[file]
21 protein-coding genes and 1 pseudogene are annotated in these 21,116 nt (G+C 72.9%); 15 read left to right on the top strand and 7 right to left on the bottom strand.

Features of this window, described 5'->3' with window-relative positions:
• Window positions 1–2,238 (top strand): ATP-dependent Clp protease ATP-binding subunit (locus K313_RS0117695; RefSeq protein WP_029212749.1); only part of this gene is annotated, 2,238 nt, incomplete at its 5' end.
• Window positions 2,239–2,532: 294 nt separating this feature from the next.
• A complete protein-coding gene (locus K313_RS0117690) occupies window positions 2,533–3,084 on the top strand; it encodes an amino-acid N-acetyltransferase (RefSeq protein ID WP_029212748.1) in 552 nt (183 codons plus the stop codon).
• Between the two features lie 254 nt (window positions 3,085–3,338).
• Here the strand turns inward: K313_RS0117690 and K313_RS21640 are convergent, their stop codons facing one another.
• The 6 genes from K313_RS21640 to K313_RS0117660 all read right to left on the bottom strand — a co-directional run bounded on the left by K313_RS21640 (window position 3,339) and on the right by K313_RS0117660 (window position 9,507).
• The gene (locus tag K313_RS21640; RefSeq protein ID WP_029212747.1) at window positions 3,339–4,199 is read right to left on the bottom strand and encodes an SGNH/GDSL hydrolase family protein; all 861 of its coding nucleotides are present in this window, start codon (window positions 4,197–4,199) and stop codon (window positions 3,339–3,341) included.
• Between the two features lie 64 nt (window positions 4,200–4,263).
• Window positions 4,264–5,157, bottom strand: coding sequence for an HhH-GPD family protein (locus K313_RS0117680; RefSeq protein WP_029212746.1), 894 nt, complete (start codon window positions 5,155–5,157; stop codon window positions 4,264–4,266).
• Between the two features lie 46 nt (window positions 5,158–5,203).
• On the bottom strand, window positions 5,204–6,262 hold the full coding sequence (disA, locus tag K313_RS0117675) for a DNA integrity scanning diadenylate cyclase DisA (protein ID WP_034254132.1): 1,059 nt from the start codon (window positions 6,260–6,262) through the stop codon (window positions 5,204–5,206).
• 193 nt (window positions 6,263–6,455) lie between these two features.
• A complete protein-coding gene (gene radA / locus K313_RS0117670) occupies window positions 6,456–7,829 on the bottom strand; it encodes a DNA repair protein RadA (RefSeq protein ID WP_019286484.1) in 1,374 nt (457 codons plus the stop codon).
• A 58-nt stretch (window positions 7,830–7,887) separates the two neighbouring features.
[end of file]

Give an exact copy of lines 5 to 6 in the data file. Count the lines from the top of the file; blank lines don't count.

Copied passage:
• A complete protein-coding gene (locus K313_RS0117690) occupies window positions 2,533–3,084 on the top strand; it encodes an amino-acid N-acetyltransferase (RefSeq protein ID WP_029212748.1) in 552 nt (183 codons plus the stop codon).
• Between the two features lie 254 nt (window positions 3,085–3,338).